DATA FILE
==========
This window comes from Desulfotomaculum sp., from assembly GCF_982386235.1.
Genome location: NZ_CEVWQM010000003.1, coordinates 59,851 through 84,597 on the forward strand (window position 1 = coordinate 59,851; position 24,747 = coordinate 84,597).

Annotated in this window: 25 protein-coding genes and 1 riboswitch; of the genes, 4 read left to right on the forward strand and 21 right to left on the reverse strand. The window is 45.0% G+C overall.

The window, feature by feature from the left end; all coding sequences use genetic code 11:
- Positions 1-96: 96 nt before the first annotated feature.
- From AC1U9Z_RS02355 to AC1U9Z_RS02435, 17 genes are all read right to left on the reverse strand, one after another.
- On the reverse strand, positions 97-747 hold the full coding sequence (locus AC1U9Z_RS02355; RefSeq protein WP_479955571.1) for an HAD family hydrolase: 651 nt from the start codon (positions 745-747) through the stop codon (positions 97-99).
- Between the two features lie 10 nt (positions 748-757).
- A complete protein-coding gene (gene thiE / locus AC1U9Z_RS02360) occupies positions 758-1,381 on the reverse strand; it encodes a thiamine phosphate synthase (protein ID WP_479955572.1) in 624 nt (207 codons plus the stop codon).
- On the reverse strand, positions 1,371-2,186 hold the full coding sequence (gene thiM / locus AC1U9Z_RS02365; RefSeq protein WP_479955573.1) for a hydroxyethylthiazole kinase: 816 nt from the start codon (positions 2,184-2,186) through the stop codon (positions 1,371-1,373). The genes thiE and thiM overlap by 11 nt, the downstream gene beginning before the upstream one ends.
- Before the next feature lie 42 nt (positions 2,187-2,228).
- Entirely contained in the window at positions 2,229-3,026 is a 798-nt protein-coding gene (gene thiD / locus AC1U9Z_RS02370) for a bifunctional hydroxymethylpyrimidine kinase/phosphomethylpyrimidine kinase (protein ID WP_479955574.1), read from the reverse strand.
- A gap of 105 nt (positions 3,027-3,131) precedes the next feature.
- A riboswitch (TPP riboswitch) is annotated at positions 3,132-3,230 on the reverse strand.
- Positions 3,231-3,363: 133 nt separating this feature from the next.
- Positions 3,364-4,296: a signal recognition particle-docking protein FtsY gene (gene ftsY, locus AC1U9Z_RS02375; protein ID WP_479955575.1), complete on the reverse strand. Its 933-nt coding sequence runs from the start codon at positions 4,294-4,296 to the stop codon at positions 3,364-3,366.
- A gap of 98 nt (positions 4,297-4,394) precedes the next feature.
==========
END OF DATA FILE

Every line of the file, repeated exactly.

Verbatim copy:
This window comes from Desulfotomaculum sp., from assembly GCF_982386235.1.
Genome location: NZ_CEVWQM010000003.1, coordinates 59,851 through 84,597 on the forward strand (window position 1 = coordinate 59,851; position 24,747 = coordinate 84,597).

Annotated in this window: 25 protein-coding genes and 1 riboswitch; of the genes, 4 read left to right on the forward strand and 21 right to left on the reverse strand. The window is 45.0% G+C overall.

The window, feature by feature from the left end; all coding sequences use genetic code 11:
- Positions 1-96: 96 nt before the first annotated feature.
- From AC1U9Z_RS02355 to AC1U9Z_RS02435, 17 genes are all read right to left on the reverse strand, one after another.
- On the reverse strand, positions 97-747 hold the full coding sequence (locus AC1U9Z_RS02355; RefSeq protein WP_479955571.1) for an HAD family hydrolase: 651 nt from the start codon (positions 745-747) through the stop codon (positions 97-99).
- Between the two features lie 10 nt (positions 748-757).
- A complete protein-coding gene (gene thiE / locus AC1U9Z_RS02360) occupies positions 758-1,381 on the reverse strand; it encodes a thiamine phosphate synthase (protein ID WP_479955572.1) in 624 nt (207 codons plus the stop codon).
- On the reverse strand, positions 1,371-2,186 hold the full coding sequence (gene thiM / locus AC1U9Z_RS02365; RefSeq protein WP_479955573.1) for a hydroxyethylthiazole kinase: 816 nt from the start codon (positions 2,184-2,186) through the stop codon (positions 1,371-1,373). The genes thiE and thiM overlap by 11 nt, the downstream gene beginning before the upstream one ends.
- Before the next feature lie 42 nt (positions 2,187-2,228).
- Entirely contained in the window at positions 2,229-3,026 is a 798-nt protein-coding gene (gene thiD / locus AC1U9Z_RS02370) for a bifunctional hydroxymethylpyrimidine kinase/phosphomethylpyrimidine kinase (protein ID WP_479955574.1), read from the reverse strand.
- A gap of 105 nt (positions 3,027-3,131) precedes the next feature.
- A riboswitch (TPP riboswitch) is annotated at positions 3,132-3,230 on the reverse strand.
- Positions 3,231-3,363: 133 nt separating this feature from the next.
- Positions 3,364-4,296: a signal recognition particle-docking protein FtsY gene (gene ftsY, locus AC1U9Z_RS02375; protein ID WP_479955575.1), complete on the reverse strand. Its 933-nt coding sequence runs from the start codon at positions 4,294-4,296 to the stop codon at positions 3,364-3,366.
- A gap of 98 nt (positions 4,297-4,394) precedes the next feature.